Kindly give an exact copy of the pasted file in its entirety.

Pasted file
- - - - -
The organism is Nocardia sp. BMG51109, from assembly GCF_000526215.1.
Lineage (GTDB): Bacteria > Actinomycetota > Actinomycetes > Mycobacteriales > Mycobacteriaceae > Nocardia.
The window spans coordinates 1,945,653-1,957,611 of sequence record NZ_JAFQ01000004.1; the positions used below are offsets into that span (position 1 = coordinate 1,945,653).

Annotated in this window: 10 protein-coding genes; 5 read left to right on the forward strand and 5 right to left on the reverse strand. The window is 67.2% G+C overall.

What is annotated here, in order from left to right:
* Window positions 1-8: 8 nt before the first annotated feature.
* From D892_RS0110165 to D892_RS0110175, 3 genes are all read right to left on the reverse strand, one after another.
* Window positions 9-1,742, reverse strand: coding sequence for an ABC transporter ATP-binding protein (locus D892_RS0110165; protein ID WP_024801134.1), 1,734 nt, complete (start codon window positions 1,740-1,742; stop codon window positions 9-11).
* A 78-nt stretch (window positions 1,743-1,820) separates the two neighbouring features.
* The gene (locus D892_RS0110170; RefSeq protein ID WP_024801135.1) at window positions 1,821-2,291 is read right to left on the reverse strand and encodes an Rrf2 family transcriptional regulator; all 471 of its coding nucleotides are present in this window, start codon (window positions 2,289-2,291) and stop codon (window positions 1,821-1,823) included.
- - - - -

The organism is Nocardia sp. BMG51109, from assembly GCF_000526215.1.
Lineage (GTDB): Bacteria > Actinomycetota > Actinomycetes > Mycobacteriales > Mycobacteriaceae > Nocardia.
The window spans coordinates 1,945,653-1,957,611 of sequence record NZ_JAFQ01000004.1; the positions used below are offsets into that span (position 1 = coordinate 1,945,653).

Annotated in this window: 10 protein-coding genes; 5 read left to right on the forward strand and 5 right to left on the reverse strand. The window is 67.2% G+C overall.

What is annotated here, in order from left to right:
* Window positions 1-8: 8 nt before the first annotated feature.
* From D892_RS0110165 to D892_RS0110175, 3 genes are all read right to left on the reverse strand, one after another.
* Window positions 9-1,742, reverse strand: coding sequence for an ABC transporter ATP-binding protein (locus D892_RS0110165; protein ID WP_024801134.1), 1,734 nt, complete (start codon window positions 1,740-1,742; stop codon window positions 9-11).
* A 78-nt stretch (window positions 1,743-1,820) separates the two neighbouring features.
* The gene (locus D892_RS0110170; RefSeq protein ID WP_024801135.1) at window positions 1,821-2,291 is read right to left on the reverse strand and encodes an Rrf2 family transcriptional regulator; all 471 of its coding nucleotides are present in this window, start codon (window positions 2,289-2,291) and stop codon (window positions 1,821-1,823) included.